• Bike: 8/3 of the 56 mile bike distance = 149.3 miles per week

    • Run: 7/3 of the 13.1 mile run distance = 30.6 miles per week

  4. Full Ironman:

    • Swim: 9/3 of the 2.4 mile swim distance = 7.1 miles per week

    • Bike: 8/3 of the 112 mile bike distance = 298.7 miles per week

    • Run: 7/3 of the 26.2 mile run distance = 61.3 miles per week

Estimating the approximate hours per week for the critical training volumes for each triathlon distance, based on an age-group standard time:

These estimates are based on the following age-group standard times:

  • Olympic Triathlon: 2 hours 15 minutes

  • Sprint Triathlon: 1 hour 15 minutes

  • Half Ironman (70.3): 5 hours 30 minutes

  • Full Ironman: 12 hours 30 minutes

Olympic Triathlon:

    • Swim: 2.8 miles per week = ~2 hours per week

    • Bike: 66.3 miles per week = ~6 hours per week

    • Run: 14.5 miles per week = ~2 hours per week

    • Total: ~10 hours per week

Sprint Triathlon:

    • Swim: 1.4 miles per week = ~1 hour per week

    • Bike: 33.1 miles per week = ~3 hours per week

    • Run: 7.3 miles per week = ~1 hour per week

    • Total: ~5 hours per week

Half Ironman (70.3):

    • Swim: 3.5 miles per week = ~2.5 hours per week

    • Bike: 149.3 miles per week = ~12 hours per week

    • Run: 30.6 miles per week = ~4 hours per week

    • Total: ~18.5 hours per week

Full Ironman:

    • Swim: 7.1 miles per week = ~4.5 hours per week

    • Bike: 298.7 miles per week = ~20 hours per week

    • Run: 61.3 miles per week = ~8 hours per week

    • Total: ~32.5 hours per week

The actual time spent training may vary depending on the athlete's pace, efficiency, and other factors, but these estimates provide a general idea of the weekly training hours required to meet the critical training volumes for each triathlon distance.

It's important to note that these are the minimum critical volumes required to achieve the speed potential for each event. Exceeding these volumes, particularly on the bike, can provide additional benefits for run performance, as long as the athlete can recover effectively.

Building a Program : ANGELA NAETH COACHING

Standard 13 weeks: (strength and base)

2 weeks adaptive

8 weeks base

2 weeks specific - or longer with 1 week recovery

BUILD TO RACE: 13-15 weeks.

6-8 weeks aerobic

6-8 weeks strength

4-6 weeks speed

BSTs vs. Tabata

-BSTs - strength limited or low cadence - during Vertical phase of train (between base and anaerobic)

Tabata - aerobic sprints. - if anaerobic nature. Given anytime.


Taper 1: High Volume and/or more anaerobic athlete.




Semi build (progressive 3-week taper)

Reduced Semi-build


Taper 2 : Low Volume Athlete and/or more aerobic athlete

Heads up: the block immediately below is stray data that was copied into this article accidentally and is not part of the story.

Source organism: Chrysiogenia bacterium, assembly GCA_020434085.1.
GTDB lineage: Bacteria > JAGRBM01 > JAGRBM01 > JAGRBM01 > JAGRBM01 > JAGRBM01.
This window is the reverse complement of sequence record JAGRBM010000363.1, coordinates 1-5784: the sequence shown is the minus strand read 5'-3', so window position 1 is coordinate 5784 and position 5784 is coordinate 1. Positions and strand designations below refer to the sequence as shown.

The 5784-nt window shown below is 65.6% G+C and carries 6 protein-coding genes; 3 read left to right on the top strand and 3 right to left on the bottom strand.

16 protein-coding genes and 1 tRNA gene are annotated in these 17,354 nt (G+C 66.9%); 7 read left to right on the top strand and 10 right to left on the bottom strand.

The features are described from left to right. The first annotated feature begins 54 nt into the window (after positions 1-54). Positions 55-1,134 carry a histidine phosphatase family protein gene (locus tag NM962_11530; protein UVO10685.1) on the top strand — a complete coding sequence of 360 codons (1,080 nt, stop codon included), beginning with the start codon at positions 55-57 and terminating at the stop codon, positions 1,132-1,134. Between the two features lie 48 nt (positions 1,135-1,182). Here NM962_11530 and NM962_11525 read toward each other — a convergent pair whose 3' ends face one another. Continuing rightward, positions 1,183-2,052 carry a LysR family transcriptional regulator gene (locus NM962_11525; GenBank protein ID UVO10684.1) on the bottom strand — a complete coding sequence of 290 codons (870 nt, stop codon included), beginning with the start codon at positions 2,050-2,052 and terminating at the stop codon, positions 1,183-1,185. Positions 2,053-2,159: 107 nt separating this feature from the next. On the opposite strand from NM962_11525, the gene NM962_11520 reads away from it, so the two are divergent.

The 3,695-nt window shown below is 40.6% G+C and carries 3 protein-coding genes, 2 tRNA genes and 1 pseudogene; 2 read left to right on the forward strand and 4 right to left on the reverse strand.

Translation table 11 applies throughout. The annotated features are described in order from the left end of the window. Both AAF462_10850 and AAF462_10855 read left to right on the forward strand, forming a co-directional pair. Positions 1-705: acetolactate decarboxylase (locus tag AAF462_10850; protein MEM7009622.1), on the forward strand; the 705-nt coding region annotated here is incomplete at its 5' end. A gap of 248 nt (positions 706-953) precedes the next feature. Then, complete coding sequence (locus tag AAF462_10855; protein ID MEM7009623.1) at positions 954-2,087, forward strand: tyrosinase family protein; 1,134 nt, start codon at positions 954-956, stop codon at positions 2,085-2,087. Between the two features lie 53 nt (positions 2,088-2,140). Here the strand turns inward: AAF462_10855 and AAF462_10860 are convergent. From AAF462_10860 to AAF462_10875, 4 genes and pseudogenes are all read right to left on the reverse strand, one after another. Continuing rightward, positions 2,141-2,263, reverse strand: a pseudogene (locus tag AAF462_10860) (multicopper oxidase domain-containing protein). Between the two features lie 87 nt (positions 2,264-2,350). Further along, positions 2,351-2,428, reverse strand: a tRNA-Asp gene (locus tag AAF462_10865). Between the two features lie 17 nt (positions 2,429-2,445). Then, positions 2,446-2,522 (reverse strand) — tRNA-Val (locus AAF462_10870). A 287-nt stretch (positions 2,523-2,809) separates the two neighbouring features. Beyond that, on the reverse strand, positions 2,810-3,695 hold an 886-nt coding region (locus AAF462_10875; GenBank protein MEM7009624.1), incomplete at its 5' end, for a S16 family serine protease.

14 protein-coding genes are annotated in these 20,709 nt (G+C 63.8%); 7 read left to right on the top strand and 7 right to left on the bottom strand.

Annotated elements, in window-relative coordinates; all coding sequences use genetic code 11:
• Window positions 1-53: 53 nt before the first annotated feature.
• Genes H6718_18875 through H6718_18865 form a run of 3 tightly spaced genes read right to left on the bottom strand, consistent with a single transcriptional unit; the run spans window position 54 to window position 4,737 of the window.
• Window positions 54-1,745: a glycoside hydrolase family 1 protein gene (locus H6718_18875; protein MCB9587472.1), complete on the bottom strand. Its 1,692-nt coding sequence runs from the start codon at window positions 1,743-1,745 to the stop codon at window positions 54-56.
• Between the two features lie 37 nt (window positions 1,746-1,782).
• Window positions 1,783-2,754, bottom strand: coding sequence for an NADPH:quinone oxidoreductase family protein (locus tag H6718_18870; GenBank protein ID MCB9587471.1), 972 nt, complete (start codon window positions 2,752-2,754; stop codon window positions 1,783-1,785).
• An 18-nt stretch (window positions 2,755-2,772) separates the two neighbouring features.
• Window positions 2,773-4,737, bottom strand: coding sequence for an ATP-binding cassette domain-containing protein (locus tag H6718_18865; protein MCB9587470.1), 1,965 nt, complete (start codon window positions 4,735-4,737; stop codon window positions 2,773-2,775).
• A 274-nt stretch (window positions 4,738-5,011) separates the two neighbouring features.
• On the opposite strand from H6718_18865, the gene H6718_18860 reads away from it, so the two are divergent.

Taper 3: Non high value athletes, and/or more aerobic athletes






Other factors at play for TAPER:

Every athlete responds differently to training stimuli and recovers at varying rates. It's crucial to closely monitor an individual's physiological markers and subjective feedback to make personalized adjustments to their training program.

Some key factors to consider when fine-tuning volume and intensity include resting heart rate, heart rate variability, muscle soreness, sleep quality, and perceived exertion. Tracking these metrics can reveal an athlete's current state of fatigue and readiness to absorb additional training load.

If an athlete is displaying signs of overtraining, such as elevated resting heart rate or decreased heart rate variability, it may be necessary to reduce training volume or intensity for a period of time to allow for adequate recovery. Conversely, an athlete who is recovering well and displaying positive physiological adaptations may benefit from a gradual increase in training load to continue progressing.

By remaining flexible and responsive to an individual's unique training response, coaches can optimize the balance between overload and recovery, helping athletes achieve their peak performance potential.

Managing the Psychological Aspects of the Taper

The taper period can be mentally challenging as athletes transition from high-volume, high-intensity training to a reduced workload. It's common for athletes to experience anxiety, doubt, and impatience. Effective management of the psychological aspects is as important as the physical preparation.

Coaches should work closely with athletes to set realistic expectations and maintain a positive mindset. Regular check-ins, visualization, and confidence-building can help athletes stay focused and trust the process. Emphasizing the purpose and benefits of the taper can mitigate mental roadblocks.

Incorporating mental skills training, such as goal-setting, self-talk, and emotional regulation, can empower athletes to navigate the taper with confidence and clarity. By addressing the psychological factors alongside the physical preparation, coaches can help athletes maximize their performance potential and approach race day with a winning mindset.